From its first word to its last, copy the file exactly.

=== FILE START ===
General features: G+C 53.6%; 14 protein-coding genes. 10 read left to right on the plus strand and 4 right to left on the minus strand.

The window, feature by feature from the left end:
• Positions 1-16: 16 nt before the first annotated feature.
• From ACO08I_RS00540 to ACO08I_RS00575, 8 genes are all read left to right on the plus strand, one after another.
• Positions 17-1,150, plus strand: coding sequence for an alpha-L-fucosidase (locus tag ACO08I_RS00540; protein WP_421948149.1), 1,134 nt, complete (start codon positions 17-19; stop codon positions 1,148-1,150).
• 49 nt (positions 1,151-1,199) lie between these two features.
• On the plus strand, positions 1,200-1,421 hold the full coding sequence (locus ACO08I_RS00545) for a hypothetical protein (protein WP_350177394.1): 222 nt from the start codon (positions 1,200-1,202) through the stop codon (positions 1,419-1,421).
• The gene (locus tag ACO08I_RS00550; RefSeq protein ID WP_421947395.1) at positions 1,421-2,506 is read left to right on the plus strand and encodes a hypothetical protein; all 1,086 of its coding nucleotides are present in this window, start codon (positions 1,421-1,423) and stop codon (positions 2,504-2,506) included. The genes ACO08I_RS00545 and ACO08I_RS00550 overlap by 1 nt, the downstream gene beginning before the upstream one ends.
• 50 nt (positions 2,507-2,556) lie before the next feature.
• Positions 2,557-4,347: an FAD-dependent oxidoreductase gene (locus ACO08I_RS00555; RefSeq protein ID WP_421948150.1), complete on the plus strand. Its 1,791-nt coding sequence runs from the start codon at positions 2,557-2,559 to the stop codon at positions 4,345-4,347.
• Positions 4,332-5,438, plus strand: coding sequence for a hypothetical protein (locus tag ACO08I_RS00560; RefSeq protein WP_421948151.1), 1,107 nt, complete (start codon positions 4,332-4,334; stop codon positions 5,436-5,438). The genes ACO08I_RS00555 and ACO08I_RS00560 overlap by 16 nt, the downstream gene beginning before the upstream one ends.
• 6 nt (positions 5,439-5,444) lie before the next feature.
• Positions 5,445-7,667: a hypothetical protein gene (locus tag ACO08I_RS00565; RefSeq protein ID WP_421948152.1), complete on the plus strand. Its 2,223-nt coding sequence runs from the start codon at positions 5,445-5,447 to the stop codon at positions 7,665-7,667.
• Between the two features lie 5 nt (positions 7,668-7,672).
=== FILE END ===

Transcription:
General features: G+C 53.6%; 14 protein-coding genes. 10 read left to right on the plus strand and 4 right to left on the minus strand.

The window, feature by feature from the left end:
• Positions 1-16: 16 nt before the first annotated feature.
• From ACO08I_RS00540 to ACO08I_RS00575, 8 genes are all read left to right on the plus strand, one after another.
• Positions 17-1,150, plus strand: coding sequence for an alpha-L-fucosidase (locus tag ACO08I_RS00540; protein WP_421948149.1), 1,134 nt, complete (start codon positions 17-19; stop codon positions 1,148-1,150).
• 49 nt (positions 1,151-1,199) lie between these two features.
• On the plus strand, positions 1,200-1,421 hold the full coding sequence (locus ACO08I_RS00545) for a hypothetical protein (protein WP_350177394.1): 222 nt from the start codon (positions 1,200-1,202) through the stop codon (positions 1,419-1,421).
• The gene (locus tag ACO08I_RS00550; RefSeq protein ID WP_421947395.1) at positions 1,421-2,506 is read left to right on the plus strand and encodes a hypothetical protein; all 1,086 of its coding nucleotides are present in this window, start codon (positions 1,421-1,423) and stop codon (positions 2,504-2,506) included. The genes ACO08I_RS00545 and ACO08I_RS00550 overlap by 1 nt, the downstream gene beginning before the upstream one ends.
• 50 nt (positions 2,507-2,556) lie before the next feature.
• Positions 2,557-4,347: an FAD-dependent oxidoreductase gene (locus ACO08I_RS00555; RefSeq protein ID WP_421948150.1), complete on the plus strand. Its 1,791-nt coding sequence runs from the start codon at positions 2,557-2,559 to the stop codon at positions 4,345-4,347.
• Positions 4,332-5,438, plus strand: coding sequence for a hypothetical protein (locus tag ACO08I_RS00560; RefSeq protein WP_421948151.1), 1,107 nt, complete (start codon positions 4,332-4,334; stop codon positions 5,436-5,438). The genes ACO08I_RS00555 and ACO08I_RS00560 overlap by 16 nt, the downstream gene beginning before the upstream one ends.
• 6 nt (positions 5,439-5,444) lie before the next feature.
• Positions 5,445-7,667: a hypothetical protein gene (locus tag ACO08I_RS00565; RefSeq protein ID WP_421948152.1), complete on the plus strand. Its 2,223-nt coding sequence runs from the start codon at positions 5,445-5,447 to the stop codon at positions 7,665-7,667.
• Between the two features lie 5 nt (positions 7,668-7,672).